The women were talking and it didn't seem to bother either of them that
the Baba didn't say a word. I can still hear the waves crashing onto the
beach behind them."
We were all quiet and gentle with each other
for a while after the Sri Meher Baba and his friends left. There was a
lot of meditating and talk of the soul. "We're a bit hung over on
spirituality," as Carl put it. "He's the holiest man we'll ever meet,"
Hugo said and my mother noticed tears in his eyes.
Ella's talk was recorded on video, and eventually it will become available. Probably Dune Child
will become a massive best-seller, probably in a few hundred years. It
offers a rare glimpse of the Sri Meher Baba and his retinue of a
princess, an heiress, artists and spiritual aspirants. Dune Child
is a complex story filled with joy, innocence, companionship, sorrow,
and disappointment. Ella's mother and father split up. Her mother
eventually was committed to a state mental hospital. Her father, though
successful in many ways, had three unsuccessful marriages. It is a story
enriched by the brief and bright appearance of the "Hindu Avatar". It
was a real joy to have Ella speak to our group.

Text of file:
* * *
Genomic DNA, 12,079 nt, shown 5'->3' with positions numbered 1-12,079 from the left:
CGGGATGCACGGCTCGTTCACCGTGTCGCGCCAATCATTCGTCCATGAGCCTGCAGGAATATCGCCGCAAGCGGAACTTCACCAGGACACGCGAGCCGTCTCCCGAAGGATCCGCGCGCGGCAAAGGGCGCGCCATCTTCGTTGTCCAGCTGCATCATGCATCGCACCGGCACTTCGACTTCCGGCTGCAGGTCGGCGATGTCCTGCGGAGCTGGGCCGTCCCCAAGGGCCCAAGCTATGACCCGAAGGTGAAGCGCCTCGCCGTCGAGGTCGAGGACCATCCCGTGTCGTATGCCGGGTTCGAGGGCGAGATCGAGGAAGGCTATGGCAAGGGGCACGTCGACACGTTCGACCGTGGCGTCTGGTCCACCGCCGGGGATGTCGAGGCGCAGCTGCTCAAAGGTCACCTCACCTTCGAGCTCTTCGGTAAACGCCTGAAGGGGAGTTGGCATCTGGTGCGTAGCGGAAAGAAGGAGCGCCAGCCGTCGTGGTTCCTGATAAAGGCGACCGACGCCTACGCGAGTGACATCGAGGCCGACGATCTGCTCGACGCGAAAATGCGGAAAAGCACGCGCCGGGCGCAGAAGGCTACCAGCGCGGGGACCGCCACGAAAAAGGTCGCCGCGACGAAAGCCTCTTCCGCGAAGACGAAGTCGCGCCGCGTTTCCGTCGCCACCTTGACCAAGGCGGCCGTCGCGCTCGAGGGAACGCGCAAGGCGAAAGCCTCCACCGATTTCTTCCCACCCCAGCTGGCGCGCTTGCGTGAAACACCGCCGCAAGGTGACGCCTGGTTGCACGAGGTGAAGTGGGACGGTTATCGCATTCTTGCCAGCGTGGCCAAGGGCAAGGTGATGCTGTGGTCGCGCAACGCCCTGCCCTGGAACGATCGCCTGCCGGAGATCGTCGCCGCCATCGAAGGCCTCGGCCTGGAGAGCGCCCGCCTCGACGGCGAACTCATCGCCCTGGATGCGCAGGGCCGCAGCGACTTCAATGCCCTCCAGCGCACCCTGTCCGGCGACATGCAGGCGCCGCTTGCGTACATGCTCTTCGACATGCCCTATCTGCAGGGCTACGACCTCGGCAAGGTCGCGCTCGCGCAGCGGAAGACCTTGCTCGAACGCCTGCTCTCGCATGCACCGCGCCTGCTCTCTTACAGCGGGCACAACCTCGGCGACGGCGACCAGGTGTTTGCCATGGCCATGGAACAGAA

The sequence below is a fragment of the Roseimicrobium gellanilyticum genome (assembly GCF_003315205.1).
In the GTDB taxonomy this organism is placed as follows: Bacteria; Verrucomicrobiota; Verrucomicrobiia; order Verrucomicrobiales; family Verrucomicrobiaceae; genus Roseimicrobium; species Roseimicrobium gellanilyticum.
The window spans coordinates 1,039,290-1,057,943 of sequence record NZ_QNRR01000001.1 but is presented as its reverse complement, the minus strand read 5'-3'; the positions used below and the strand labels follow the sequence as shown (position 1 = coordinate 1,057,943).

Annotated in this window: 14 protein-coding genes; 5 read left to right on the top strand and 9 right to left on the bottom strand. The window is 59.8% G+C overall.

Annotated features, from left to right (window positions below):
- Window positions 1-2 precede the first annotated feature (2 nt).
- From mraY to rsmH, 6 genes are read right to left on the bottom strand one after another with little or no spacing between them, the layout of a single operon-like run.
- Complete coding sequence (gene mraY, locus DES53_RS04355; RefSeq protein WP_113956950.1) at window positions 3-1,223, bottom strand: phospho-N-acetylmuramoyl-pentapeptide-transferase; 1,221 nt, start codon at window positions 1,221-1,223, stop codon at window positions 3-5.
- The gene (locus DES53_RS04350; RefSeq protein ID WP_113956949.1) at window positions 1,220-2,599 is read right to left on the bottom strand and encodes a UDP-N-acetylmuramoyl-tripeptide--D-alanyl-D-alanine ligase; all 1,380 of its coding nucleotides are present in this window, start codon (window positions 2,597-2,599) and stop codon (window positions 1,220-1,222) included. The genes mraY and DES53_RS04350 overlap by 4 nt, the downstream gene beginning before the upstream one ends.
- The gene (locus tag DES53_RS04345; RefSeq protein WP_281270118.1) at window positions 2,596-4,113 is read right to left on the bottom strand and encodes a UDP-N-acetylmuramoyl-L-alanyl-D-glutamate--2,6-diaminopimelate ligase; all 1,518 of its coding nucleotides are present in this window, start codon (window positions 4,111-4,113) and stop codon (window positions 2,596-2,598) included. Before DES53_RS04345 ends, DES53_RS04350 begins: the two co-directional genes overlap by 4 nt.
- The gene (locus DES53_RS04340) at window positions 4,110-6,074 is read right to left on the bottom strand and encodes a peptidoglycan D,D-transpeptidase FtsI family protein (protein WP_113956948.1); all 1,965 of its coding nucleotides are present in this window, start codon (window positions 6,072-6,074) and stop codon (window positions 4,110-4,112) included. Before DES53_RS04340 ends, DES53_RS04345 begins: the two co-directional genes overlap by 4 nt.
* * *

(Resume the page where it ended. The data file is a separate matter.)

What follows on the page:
Ella wrote a brief personal history to accompany a web page devoted to her writings. See the web site http://www.oocities.org/ellathorpellis/BioFrame.html
.At this site, one can also read Ella's synopses of her novels. Her synopsis of The Year of My Indian Prince
her novel published in 2000, tells the story of a teen romance
involving a young protagonist much like Ella herself at that age, a 16
year-old young woman who is confined to a hospital with tuberculosis.
Ella contracted polio as an infant and then tuberculosis when she was a
The following is her brief autobiography:
I think of home I see myself as a small child digging clams at dawn,
alone at low tide on a California beach. We were poor, I'd had polio,
and my father edited The Dune Forum